Recent news accounts of the National Labor Relations Board’s critique of an employer’s social network policy are overstated. The news release related to a “Complaint” filed by the NLRB due to an employee termination for violating the employer’s internet policy by posting negative comments about her supervisor on her Facebook page. However, the background of the Complaint includes a litany of previous Unfair Labor Practice charges involving this same employer and should be read in that context. The factual soup that may support an unfair labor practice charge in this matter may not support an Unfair Labor Practice charge in a separate matter, even for substantially the same conduct. Since this litigation is simply at the Complaint stage, it is difficult to ascribe any significant precedential value to it. The employer will presumably deny the Unfair Labor Practice Charge and the case will be decided by an Administrative Law Judge followed by potential appeals to the Full Board, the Circuit Court of Appeals and potentially the Supreme Court. The case is worth monitoring however.
While there is certainly an ever-evolving dynamic related to employee use/misuse of social networking websites that may have concerted and protected activity implications, we’ll have more guidance after we get a decision on this complaint. In the meantime, employers (both unionized and non-union) should be careful terminating any employee for making disparaging remarks about the employer either on the web or otherwise. Any social network policy related to making disparaging comments about the employer should be bundled (see below) with prohibited communications unrelated to concerted and protected activity (e.g., sexualized language, racist references, inappropriate jokes, obscenities, etc) and should include language relating to the appropriate intent of the policy as noted below.
Below is a social network policy that was submitted to the Office of General Counsel at the NLRB who concluded that the policy (Sears Roebucks) could not reasonably be construed to “chill” protected and concerted activity.
[I]n order to ensure that the Company and its associates adhere to their ethical and legal obligations, associates are required to comply with the Company’s Social Media Policy. The intent of this Policy is not to restrict the flow of useful and appropriate information, but to minimize the risk to the Company and its associates.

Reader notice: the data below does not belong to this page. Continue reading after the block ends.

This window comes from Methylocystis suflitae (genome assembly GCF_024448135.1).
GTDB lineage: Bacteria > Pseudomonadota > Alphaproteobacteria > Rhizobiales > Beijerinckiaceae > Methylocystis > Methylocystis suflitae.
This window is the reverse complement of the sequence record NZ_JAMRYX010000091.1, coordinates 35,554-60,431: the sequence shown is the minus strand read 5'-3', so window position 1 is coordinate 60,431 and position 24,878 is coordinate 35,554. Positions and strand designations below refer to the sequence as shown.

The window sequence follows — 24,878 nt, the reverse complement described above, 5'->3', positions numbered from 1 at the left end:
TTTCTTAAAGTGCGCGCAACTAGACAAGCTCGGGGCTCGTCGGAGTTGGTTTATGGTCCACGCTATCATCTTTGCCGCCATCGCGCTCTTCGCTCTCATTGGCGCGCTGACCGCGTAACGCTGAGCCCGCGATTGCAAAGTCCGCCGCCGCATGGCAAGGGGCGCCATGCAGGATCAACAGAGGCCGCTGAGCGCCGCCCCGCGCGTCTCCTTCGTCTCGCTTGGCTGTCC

In order to maintain the Company’s reputation and legal standing, the following subjects may not be discussed by associates in any form of social media:
- Company confidential or proprietary information
- Confidential or proprietary information of clients, partners, vendors, and suppliers
- Embargoed information such as launch dates, release dates, and pending reorganizations
- Company intellectual property such as drawings, designs, software, ideas and innovation
- Disparagement of company’s or competitors’ products, services, executive leadership, employees, strategy, and business prospects
- Explicit sexual references
- Reference to illegal drugs
- Obscenity or profanity
- Disparagement of any race, religion, gender, sexual orientation, disability or national origin.
The bold provision above was the language at issue, and the December 2009 General Counsel’s “Advice Memorandum” concluded that that provision could not be considered an unfair labor practice, because of the language that “The intent of this Policy is not to restrict the flow of useful and appropriate information, but to minimize the risk to the company and its associates.” Also noted was the fact that there was no evidence that any employee had been disciplined for engaging in concerted and protected activity, and there was no evidence that the policy was promulgated to thwart union activity.
In sum, we do not believe that the NLRB actions should thwart an employer’s use of a social media policy to protect the company and employees. These policies should be carefully defined and monitored in an objective way in order to avoid claims of discriminatory impact, but they are nevertheless still valid, enforceable, and a good idea for many employers.